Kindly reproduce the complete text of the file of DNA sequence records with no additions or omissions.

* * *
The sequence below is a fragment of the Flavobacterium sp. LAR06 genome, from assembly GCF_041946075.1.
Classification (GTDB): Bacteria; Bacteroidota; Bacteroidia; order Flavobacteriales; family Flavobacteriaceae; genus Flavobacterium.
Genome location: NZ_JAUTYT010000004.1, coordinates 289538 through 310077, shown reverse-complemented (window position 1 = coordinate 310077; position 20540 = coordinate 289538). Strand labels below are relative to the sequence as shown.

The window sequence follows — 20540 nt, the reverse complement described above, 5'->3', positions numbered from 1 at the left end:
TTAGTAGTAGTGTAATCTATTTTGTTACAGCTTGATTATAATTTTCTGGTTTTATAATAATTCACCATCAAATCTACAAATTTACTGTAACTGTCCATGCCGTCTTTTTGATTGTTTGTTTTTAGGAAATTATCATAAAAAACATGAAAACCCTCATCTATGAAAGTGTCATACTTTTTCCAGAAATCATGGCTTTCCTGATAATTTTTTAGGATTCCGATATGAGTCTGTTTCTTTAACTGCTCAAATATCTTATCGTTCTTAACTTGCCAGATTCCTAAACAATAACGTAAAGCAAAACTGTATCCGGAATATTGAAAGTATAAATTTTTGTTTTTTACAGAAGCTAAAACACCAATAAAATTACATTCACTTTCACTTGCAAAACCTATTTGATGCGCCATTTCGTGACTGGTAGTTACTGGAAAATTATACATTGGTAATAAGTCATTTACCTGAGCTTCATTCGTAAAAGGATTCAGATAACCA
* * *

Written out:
The sequence below is a fragment of the Flavobacterium sp. LAR06 genome, from assembly GCF_041946075.1.
Classification (GTDB): Bacteria; Bacteroidota; Bacteroidia; order Flavobacteriales; family Flavobacteriaceae; genus Flavobacterium.
Genome location: NZ_JAUTYT010000004.1, coordinates 289538 through 310077, shown reverse-complemented (window position 1 = coordinate 310077; position 20540 = coordinate 289538). Strand labels below are relative to the sequence as shown.

The window sequence follows — 20540 nt, the reverse complement described above, 5'->3', positions numbered from 1 at the left end:
TTAGTAGTAGTGTAATCTATTTTGTTACAGCTTGATTATAATTTTCTGGTTTTATAATAATTCACCATCAAATCTACAAATTTACTGTAACTGTCCATGCCGTCTTTTTGATTGTTTGTTTTTAGGAAATTATCATAAAAAACATGAAAACCCTCATCTATGAAAGTGTCATACTTTTTCCAGAAATCATGGCTTTCCTGATAATTTTTTAGGATTCCGATATGAGTCTGTTTCTTTAACTGCTCAAATATCTTATCGTTCTTAACTTGCCAGATTCCTAAACAATAACGTAAAGCAAAACTGTATCCGGAATATTGAAAGTATAAATTTTTGTTTTTTACAGAAGCTAAAACACCAATAAAATTACATTCACTTTCACTTGCAAAACCTATTTGATGCGCCATTTCGTGACTGGTAGTTACTGGAAAATTATACATTGGTAATAAGTCATTTACCTGAGCTTCATTCGTAAAAGGATTCAGATAACCA